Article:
“Well, everyone is a little autistic.”
“Everyone is being diagnosed with something nowadays.”
“Oh, don’t worry, he’ll be fine. It’ll all work out.”
These are just some things I’ve been told over the past few years that bother me. It diminishes my and my kids’ struggles with being autistic. Sure, “everyone” may have autistic traits. I mean, lots of people get overstimulated or misunderstand social cues. But not “everyone” has all the autistic traits needed for a diagnosis (whether by a professional or yourself).
To actually say one is autistic, one must meet certain criteria, like with any diagnosis. By simply brushing off one’s diagnosis by saying everyone struggles is just plain disrespectful and ignorant.
Neurodivergence isn’t a fad or something fun to try on, like new clothes or even new music. It’s a way of finally understanding myself. It’s a way of finding like-minded people who actually get what it means. Having my diagnoses and connecting with others has been an enormous help in making me feel like I’m not totally crazy. There are so many other people out there that see things like me.
Telling me “not to worry” or “things will work themselves out” just makes me more frustrated. It makes me feel like my thoughts or feelings just don’t matter, that I’m worrying over nothing even though my concerns are valid. This can be over any number of things, but here I’m referring mostly to my son, whose struggles with autism and ADHD are more pronounced than his sisters (probably due at least in part to his diagnosis of slow processing speed).
I know worrying doesn’t actually help things, but when it comes to my kids I’m going to definitely be concerned about them. He struggles with the most basic tasks. Going to brush his teeth can be an ordeal if he gets distracted on the way to the bathroom from his bedroom. Most things take him at least twice as long as his peers to complete.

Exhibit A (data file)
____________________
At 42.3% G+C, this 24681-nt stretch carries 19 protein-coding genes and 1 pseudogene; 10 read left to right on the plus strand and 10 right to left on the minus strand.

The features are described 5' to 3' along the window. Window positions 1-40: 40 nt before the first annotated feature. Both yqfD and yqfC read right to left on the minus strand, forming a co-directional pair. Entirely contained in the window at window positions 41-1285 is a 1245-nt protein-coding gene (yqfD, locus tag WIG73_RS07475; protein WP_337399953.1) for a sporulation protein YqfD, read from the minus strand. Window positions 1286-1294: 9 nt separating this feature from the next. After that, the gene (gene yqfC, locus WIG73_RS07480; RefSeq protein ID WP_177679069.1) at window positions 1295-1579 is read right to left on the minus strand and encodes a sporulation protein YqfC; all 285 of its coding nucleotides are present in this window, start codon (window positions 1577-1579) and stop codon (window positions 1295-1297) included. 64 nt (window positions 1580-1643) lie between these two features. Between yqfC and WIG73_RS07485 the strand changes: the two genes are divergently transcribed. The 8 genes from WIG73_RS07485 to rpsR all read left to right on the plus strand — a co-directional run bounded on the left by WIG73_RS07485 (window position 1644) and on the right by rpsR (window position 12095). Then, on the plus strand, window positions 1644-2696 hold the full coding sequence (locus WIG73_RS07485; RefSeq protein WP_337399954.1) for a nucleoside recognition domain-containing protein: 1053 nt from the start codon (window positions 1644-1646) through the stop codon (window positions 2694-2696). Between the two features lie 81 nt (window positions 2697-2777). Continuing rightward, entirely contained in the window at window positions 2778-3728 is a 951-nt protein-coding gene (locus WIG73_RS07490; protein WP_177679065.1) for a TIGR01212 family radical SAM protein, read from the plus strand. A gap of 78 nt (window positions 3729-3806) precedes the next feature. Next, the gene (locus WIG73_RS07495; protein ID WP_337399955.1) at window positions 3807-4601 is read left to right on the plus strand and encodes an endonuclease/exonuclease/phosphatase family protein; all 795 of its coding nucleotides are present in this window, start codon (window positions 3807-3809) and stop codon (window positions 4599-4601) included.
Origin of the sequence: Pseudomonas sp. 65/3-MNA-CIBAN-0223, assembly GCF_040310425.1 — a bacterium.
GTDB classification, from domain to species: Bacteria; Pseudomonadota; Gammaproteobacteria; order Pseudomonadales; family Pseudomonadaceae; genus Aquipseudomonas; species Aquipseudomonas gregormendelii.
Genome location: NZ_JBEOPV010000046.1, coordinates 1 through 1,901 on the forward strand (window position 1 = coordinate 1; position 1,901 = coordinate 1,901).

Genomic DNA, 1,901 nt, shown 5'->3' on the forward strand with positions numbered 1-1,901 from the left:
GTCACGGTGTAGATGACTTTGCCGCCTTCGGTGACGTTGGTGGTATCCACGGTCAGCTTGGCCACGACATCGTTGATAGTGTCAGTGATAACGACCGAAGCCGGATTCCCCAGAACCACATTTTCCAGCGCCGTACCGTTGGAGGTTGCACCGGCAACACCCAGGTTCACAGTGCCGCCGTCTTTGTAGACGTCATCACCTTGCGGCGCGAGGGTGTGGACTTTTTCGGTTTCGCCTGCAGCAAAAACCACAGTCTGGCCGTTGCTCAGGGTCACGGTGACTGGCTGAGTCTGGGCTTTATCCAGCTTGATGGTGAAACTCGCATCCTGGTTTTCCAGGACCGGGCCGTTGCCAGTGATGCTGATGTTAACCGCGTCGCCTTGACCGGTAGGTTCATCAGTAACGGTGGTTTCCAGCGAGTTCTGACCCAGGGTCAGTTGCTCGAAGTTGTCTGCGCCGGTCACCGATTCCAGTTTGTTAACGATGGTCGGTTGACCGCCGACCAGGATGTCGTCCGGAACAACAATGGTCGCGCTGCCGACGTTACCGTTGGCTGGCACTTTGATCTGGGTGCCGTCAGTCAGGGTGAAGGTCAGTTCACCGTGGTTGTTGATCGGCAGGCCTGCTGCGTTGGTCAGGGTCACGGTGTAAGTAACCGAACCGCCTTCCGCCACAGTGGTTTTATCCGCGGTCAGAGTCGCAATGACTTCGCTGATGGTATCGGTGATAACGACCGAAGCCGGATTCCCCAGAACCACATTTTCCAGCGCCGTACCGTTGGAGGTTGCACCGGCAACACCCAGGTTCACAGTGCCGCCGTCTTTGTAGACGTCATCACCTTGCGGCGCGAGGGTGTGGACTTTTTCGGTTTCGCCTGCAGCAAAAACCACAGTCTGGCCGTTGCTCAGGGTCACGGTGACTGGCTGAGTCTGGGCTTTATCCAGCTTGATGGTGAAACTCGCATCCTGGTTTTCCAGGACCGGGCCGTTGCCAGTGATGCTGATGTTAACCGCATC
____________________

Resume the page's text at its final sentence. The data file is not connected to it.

All of this frustrates him. All his dad and I want is for him to be successful, for him to make friends. For him to be a “regular” eight-year-old.
But being autistic ourselves makes parenting him a challenge. I don’t know how best to help him. Quite often, we feel desperate. We need alone time away from stimuli, so we let him have his iPad.
Yes. The dreaded iPad.
That’s another thing that’s hugely controversial amongst people we know.
“Screen time is bad.”
“We don’t allow screens.”
“Screens are bad for them.”
Thing is, we agree. Limiting screen time for all our kids would be ideal. But keeping a happy home – and our sanity – is pretty important, too. So we let him be on his iPad much more than we should.
I bring this up here because I feel the difficulty of our situation is never fully appreciated or understood. Don’t get me wrong; I don’t need people to feel bad for me or pity us. That’s far from what we want or need.
All I want is for people to empathize a bit, to allow us to parent as we need to. What works for one family may not work for another, and that’s okay! Basically, if you aren’t in our shoes, leave the judgment at the door.
It’s easy to judge what you don’t understand or what you only see a little of. It’s harder to be supportive and empathetic to things you may not fully understand.
And that’s okay, too.
I suppose the real point of this is simply don’t think you understand that which you have little experience with. That’s kind of the point of this whole blog: to educate others on what it’s really like to be a neurodivergent family. As we all know, education is power, and that’s true in all things.
Appreciate what those living with neurodivergence have to say. They may know what they’re talking about.
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